Call the healthcare provider if you have:

  • New symptoms

  • Rash that lasts for more than 3 months

  • Symptoms that don’t get better in 1 to 2 months, or get worse

  • You have a rash and you are pregnant

Key points about pityriasis rosea

  • Pityriasis rosea is a type of skin rash. It starts with one large round or oval scaly patch. This is called the herald patch. It then causes many more small patches.

  • The rash most often appears on the chest, back, and belly.

  • Researchers aren’t sure about the cause of pityriasis rosea. But it may be caused by a virus or bacteria. Some people may have a cold before the rash.

  • The rash should go away without treatment, but it can take 1 to 3 months or longer. Once the rash goes away, it doesn’t come back.

  • You can treat your itching with cream, ointment, and oral medicine.

Next steps

Tips to help you get the most from a visit to your healthcare provider:

  • Know the reason for your visit and what you want to happen.

  • Before your visit, write down questions you want answered.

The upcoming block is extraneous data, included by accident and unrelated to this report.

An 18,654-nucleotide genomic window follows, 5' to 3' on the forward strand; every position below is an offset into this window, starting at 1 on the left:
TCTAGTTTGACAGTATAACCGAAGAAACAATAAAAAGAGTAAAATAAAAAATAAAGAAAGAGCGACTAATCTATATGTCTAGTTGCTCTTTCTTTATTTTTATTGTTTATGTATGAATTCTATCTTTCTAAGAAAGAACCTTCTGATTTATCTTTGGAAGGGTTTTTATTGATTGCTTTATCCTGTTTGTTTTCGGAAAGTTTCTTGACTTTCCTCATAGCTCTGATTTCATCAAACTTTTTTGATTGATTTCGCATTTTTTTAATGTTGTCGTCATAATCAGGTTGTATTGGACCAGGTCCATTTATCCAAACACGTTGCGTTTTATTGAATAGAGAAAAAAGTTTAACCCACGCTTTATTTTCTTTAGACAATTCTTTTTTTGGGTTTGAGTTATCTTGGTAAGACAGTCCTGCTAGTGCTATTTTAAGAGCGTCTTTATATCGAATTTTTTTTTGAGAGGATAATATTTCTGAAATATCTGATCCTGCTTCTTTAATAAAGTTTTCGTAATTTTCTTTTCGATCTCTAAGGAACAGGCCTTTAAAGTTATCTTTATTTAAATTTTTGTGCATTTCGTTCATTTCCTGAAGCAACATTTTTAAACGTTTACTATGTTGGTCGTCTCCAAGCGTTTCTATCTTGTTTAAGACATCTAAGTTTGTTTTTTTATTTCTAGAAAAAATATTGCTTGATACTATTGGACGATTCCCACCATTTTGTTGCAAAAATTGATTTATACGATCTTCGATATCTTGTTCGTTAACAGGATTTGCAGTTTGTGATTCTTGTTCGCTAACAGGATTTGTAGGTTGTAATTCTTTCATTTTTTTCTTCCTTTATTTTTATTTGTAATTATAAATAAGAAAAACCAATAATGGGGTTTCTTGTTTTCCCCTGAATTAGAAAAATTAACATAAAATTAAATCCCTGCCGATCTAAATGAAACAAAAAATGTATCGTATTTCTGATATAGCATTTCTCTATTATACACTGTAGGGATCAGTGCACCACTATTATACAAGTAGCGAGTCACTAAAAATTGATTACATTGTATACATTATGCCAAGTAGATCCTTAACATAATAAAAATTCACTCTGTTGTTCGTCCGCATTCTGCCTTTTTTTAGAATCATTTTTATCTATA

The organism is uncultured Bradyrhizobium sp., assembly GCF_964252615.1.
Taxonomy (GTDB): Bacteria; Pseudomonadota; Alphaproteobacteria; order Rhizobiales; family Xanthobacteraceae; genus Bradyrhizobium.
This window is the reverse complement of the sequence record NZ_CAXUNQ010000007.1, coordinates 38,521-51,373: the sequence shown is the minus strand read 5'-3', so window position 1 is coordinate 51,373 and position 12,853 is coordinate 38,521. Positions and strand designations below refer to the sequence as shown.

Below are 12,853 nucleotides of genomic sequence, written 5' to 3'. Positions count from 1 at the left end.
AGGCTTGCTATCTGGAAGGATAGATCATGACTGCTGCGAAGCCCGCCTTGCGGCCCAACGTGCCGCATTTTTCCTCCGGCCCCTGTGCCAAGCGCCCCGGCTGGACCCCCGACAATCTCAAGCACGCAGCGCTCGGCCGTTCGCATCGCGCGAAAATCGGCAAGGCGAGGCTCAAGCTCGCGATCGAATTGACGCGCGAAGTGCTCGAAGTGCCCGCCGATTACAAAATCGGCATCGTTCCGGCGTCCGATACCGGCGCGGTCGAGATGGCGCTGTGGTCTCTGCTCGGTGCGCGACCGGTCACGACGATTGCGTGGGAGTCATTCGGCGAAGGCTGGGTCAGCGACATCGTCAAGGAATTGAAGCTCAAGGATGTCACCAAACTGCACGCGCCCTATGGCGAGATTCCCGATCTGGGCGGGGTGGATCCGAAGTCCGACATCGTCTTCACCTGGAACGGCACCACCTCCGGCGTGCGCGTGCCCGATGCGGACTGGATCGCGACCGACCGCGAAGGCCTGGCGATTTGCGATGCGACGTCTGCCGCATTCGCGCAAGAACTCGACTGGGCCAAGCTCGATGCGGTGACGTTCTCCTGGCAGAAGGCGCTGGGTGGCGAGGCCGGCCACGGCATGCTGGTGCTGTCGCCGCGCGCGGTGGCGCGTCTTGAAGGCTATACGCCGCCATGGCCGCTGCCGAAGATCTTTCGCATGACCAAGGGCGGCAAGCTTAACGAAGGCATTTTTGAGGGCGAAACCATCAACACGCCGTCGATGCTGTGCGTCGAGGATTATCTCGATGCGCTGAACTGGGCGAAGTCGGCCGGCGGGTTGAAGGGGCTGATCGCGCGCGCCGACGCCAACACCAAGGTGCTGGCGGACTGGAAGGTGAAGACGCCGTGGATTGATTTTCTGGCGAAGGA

• Bring someone with you to help you ask questions and remember what your provider tells you.

  • At the visit, write down the name of a new diagnosis, and any new medicines, treatments, or tests. Also write down any new instructions your provider gives you.

  • Know why a new medicine or treatment is prescribed, and how it will help you. Also know what the side effects are.

  • Ask if your condition can be treated in other ways.

  • Know why a test or procedure is recommended and what the results could mean.

  • Know what to expect if you do not take the medicine or have the test or procedure.

  • If you have a follow-up appointment, write down the date, time, and purpose for that visit.

  • Know how you can contact your provider if you have questions.

Online Medical Reviewer: Kevin Berman, MD
Online Medical Reviewer: Louise Cunningham, RN
Online Medical Reviewer: Michael Lehrer, MD
Date Last Reviewed: 11/1/2018